Which Pencils Work Best for Drawing?
Darrel Tank put a number of pencil brands to the test and here are the answers about which ones give the best results...
by Darrel Tank

Drawing with pencils that behave consistently and have an equal spacing between the pencil grades can be a big help. Here's a review of what I've found to work best for the 5-Pencil Method.

Here are my top 3 choices...

#1 Blick® Studio (Czech Rep.)
#2 Caran d’Ache® Grafwood (Swiss made)
#3 Faber-Castell® Castell 9000 (Germany)

(Scroll down for Video Review!)

Note: There is no affiliation between Darrel Tank, the 5-Pencil Method or Happy Brain, Inc and any brand of pencil or pencil manufacturer. This is simply an independent review to help you choose pencils that may work well for you. Results are based on the pencils that were available at the time of review and are not a guarantee of consistency or quality for any brand of pencil in the future. As we now know all too well: the quality of a product can change without warning.

Swatch results

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Here's what the test swatches mean...

  • Each complete horizontal row shows the results of a different brand of pencil
  • Each pencil brand was compared to the same standard. That was the original PRISMACOLOR® Turquoise Graphite Pencils made in the USA with a 5 digit code.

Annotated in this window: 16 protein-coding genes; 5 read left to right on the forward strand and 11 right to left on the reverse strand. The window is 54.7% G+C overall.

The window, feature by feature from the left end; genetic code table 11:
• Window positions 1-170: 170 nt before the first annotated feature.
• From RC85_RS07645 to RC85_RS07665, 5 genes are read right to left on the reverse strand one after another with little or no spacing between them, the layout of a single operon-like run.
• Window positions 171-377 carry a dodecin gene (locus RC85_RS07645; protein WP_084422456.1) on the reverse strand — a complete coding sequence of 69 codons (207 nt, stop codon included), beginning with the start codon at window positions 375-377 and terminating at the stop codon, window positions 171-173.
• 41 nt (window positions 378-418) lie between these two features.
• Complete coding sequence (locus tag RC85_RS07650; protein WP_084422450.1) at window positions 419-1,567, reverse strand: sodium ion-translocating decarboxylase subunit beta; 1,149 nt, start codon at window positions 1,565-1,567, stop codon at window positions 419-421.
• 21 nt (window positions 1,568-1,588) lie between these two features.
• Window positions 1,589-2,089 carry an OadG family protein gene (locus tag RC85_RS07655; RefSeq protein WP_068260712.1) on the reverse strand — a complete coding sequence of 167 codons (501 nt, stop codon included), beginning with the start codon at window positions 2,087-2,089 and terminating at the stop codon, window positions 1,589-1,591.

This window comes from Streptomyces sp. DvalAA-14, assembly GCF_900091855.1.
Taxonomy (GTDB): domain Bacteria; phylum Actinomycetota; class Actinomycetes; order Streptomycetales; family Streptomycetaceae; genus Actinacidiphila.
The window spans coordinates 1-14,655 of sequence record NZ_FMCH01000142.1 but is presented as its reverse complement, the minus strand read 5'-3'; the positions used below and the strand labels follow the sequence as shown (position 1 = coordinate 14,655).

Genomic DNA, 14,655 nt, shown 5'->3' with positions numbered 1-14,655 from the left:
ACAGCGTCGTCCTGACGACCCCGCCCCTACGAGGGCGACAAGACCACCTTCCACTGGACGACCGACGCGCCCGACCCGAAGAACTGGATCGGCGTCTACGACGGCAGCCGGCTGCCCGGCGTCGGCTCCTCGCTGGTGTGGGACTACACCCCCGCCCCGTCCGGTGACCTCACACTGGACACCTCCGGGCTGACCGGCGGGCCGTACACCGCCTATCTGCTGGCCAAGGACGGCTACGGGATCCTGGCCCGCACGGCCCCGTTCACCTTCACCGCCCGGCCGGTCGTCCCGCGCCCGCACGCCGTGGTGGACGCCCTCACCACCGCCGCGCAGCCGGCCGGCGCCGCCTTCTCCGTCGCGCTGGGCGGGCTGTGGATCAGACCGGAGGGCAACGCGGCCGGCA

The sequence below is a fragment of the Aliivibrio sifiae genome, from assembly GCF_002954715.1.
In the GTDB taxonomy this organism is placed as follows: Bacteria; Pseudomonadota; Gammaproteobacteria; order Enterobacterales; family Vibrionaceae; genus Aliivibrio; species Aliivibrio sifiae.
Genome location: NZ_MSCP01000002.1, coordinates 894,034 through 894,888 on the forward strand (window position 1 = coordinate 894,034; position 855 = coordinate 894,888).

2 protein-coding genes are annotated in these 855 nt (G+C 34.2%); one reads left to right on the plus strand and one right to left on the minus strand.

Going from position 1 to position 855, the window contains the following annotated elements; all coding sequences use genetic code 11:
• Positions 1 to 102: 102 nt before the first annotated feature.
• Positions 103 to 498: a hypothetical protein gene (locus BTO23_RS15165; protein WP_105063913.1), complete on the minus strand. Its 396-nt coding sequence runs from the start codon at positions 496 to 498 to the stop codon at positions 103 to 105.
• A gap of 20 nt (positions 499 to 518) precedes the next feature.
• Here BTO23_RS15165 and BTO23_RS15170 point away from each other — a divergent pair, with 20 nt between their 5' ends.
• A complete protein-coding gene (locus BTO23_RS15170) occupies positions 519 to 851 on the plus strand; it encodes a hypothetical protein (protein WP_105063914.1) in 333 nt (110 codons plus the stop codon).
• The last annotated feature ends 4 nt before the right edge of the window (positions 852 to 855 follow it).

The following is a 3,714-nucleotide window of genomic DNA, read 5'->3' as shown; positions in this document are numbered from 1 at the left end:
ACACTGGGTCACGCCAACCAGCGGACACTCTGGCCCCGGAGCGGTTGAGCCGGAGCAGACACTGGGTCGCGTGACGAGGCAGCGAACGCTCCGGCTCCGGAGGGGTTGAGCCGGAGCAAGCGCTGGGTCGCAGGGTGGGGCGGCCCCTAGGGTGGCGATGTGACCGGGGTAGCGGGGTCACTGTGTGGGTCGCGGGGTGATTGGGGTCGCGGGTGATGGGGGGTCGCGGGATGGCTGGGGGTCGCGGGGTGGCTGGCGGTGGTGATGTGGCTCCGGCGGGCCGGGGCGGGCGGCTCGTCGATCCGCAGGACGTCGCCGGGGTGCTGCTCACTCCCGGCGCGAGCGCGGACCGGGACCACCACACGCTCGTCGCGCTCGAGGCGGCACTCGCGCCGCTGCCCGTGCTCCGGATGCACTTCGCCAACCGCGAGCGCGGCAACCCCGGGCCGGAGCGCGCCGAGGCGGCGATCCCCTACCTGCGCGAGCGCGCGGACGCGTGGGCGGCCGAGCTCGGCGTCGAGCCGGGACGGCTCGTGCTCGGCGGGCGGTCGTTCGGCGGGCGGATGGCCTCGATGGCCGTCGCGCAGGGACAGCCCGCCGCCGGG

• The results from each pencil grade (4H, 2H, HB, 2B, and 4B) is shown in 3 different ways in column 1:
    • Bar 1 for each pencil grade is darker in value, because the graphite was applied with about twice the normal amount of pressure when using the 5-Pencil Method. This causes a burnishing of the paper’s surface and makes the removal of the graphite difficult, if not impossible. However, it showed the more extreme value of each individual pencil’s lead.
    • Bar 2 for each pencil grade is done with the same amount of pressure that is used with the 5-Pencil Method and makes the removal of most of the graphite from the paper possible without damaging the paper.
    • Bar 3 for each pencil grade has been done with the appropriate pressure used with the 5-Pencil Method to create a “patch” or gradient contour with the full range of value for that intended grade of pencil.
  • Column 2 shows each grade of pencil for each brand with the same amount of pressure that is used with the 5-Pencil Method and makes the removal of most of the graphite from the paper possible without damaging the paper.
  • Column 3 shows the same thing as column 2 and additionally shows how the graphite handles erasing for each grade of pencil.
  • The PRISMACOLOR Turquoise pencils with the 4 digit code and made in Mexico, are unacceptable in quality at this time. I hope that they can fix the problem.



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Notes: